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From Barnes & NobleThe Barnes & Noble Review
Verdura: The Life and Work of a Master Jeweler is a romantic tale that reads like a who's who of the early and mid-20th century. Fulco de Santostefano della Cerda, born in Sicily in 1892, was much more than a jeweler. He was a pleasure-loving aristocrat who became Duke of Verdura in 1922 and belonged to the jet-set society for whom he created his unique jewelry. Although he died in 1978, a whole new generation is discovering Verdura, and the house is "hot" again. Many Verdura designs are well known and recognizable at first glance: Chanel's Maltese cross cuffs, exotic animal pins, and jewel-encrusted shell compacts, in stunning combinations of precious and semiprecious stones. The sea was one of the most frequently recurring themes in Verdura's work.
Composer Cole Porter and his wife, Linda, discovered Verdura while honeymooning in Palermo, Sicily. Up to that point, Verdura had been living a life of leisure, even though his family's fortune was much diminished. The Porters recommended him to Coco Chanel, who discovered his talent when she asked him to make some jewelry to go with the simple clothes she designed. Verdura next migrated to America, where he thrived on the West Coast, among Hollywood's glitterati, but soon realized that "movie people like to wear things from N.Y." He left Hollywood behind and settled in New York, where he established his Fifth Avenue salon with Cole Porter's help. Verdura continued to operate the establishment until his death.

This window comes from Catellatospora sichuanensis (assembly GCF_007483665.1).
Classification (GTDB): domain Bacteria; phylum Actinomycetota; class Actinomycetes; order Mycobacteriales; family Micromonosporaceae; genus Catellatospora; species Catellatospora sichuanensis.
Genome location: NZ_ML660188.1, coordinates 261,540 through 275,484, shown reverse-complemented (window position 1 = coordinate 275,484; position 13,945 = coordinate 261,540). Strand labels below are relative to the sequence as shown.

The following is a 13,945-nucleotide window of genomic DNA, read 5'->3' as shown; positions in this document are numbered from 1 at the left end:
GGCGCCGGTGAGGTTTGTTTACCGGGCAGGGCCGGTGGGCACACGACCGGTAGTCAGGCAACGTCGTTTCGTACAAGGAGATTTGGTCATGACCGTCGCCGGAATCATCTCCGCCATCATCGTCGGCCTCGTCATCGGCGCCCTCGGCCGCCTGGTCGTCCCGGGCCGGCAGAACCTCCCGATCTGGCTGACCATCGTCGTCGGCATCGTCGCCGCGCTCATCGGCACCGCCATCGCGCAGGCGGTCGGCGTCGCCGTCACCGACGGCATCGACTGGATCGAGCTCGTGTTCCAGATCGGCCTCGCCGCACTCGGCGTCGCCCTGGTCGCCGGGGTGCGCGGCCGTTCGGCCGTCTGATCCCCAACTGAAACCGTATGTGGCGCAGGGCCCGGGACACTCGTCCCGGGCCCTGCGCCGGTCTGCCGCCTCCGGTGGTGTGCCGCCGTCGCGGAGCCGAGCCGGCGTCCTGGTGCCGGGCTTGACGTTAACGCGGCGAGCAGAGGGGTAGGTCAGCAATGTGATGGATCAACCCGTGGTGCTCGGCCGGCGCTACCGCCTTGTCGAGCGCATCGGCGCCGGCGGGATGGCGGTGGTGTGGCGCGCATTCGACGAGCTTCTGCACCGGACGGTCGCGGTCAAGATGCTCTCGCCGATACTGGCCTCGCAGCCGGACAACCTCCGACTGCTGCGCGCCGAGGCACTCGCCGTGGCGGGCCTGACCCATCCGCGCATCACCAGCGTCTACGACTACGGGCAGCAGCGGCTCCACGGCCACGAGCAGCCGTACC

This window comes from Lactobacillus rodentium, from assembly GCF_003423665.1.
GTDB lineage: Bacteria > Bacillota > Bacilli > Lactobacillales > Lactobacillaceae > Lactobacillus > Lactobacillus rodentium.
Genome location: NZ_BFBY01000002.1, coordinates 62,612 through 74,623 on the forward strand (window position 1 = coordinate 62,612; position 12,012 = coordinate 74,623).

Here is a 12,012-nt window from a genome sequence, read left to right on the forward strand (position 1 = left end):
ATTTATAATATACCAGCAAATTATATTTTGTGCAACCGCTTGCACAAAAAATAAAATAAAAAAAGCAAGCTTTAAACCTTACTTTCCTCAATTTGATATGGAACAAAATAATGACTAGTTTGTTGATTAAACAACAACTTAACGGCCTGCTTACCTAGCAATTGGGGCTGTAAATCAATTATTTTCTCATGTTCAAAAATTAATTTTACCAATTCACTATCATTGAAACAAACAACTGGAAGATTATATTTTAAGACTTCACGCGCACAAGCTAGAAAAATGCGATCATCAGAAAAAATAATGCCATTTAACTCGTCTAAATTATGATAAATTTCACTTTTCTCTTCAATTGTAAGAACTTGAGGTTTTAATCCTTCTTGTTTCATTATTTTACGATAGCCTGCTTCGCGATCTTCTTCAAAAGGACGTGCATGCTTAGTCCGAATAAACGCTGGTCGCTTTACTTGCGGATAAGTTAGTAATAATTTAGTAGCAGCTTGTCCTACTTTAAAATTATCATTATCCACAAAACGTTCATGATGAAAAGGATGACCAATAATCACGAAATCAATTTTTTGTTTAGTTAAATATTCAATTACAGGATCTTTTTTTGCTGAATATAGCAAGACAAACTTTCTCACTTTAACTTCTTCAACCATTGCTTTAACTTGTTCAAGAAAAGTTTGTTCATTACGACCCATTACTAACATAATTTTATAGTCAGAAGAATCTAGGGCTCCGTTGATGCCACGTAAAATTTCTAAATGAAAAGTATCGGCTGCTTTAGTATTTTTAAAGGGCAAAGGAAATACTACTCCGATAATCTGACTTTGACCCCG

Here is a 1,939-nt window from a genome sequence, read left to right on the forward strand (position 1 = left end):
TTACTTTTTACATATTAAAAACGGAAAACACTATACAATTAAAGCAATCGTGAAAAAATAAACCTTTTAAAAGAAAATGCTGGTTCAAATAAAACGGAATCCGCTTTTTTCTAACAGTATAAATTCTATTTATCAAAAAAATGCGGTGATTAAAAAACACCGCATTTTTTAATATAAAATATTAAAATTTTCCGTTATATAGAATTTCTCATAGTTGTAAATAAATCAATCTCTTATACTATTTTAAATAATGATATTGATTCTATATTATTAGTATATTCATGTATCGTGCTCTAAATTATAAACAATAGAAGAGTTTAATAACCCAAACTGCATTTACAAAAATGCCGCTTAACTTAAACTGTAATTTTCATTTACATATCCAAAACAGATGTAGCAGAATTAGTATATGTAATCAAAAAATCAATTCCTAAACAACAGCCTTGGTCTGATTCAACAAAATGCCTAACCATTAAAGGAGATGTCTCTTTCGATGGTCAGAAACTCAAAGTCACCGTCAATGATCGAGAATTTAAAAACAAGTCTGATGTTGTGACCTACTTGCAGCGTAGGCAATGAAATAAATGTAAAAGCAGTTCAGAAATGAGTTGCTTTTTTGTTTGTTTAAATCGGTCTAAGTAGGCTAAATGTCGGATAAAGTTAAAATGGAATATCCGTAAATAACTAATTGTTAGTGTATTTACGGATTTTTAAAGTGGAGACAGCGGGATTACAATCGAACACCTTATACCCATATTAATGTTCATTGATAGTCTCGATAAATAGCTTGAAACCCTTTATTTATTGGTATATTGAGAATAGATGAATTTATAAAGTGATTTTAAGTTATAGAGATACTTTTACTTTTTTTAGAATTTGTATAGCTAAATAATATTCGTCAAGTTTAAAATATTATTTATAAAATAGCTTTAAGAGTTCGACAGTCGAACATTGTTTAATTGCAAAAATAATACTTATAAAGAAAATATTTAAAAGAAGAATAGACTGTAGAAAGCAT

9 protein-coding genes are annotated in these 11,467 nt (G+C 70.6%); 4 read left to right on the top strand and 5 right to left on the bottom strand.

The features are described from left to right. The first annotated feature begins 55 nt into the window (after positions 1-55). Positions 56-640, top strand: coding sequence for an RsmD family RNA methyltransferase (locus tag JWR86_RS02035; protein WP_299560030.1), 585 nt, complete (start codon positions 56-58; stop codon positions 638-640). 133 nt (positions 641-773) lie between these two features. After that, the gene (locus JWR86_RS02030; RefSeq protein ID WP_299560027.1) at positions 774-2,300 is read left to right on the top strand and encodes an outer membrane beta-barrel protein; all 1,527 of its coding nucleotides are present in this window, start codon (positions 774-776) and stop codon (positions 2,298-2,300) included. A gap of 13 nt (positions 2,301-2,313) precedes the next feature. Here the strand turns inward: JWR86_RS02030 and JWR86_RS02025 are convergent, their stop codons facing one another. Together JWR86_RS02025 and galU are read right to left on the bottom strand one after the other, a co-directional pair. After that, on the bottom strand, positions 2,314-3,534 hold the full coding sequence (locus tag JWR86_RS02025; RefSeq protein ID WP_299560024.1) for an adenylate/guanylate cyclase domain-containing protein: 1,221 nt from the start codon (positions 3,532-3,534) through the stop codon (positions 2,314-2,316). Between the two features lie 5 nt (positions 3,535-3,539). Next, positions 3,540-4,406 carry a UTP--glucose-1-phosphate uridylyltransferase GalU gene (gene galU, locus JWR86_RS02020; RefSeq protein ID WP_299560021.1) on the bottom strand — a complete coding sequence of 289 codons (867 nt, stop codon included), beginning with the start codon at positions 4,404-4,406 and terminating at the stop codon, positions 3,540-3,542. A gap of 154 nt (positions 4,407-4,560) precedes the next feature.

This magnificent coffee-table book is not only for fine jewelry fans. History buffs will also enjoy the story of one of the leading Renaissance men of the 20th century. Vivian Kelly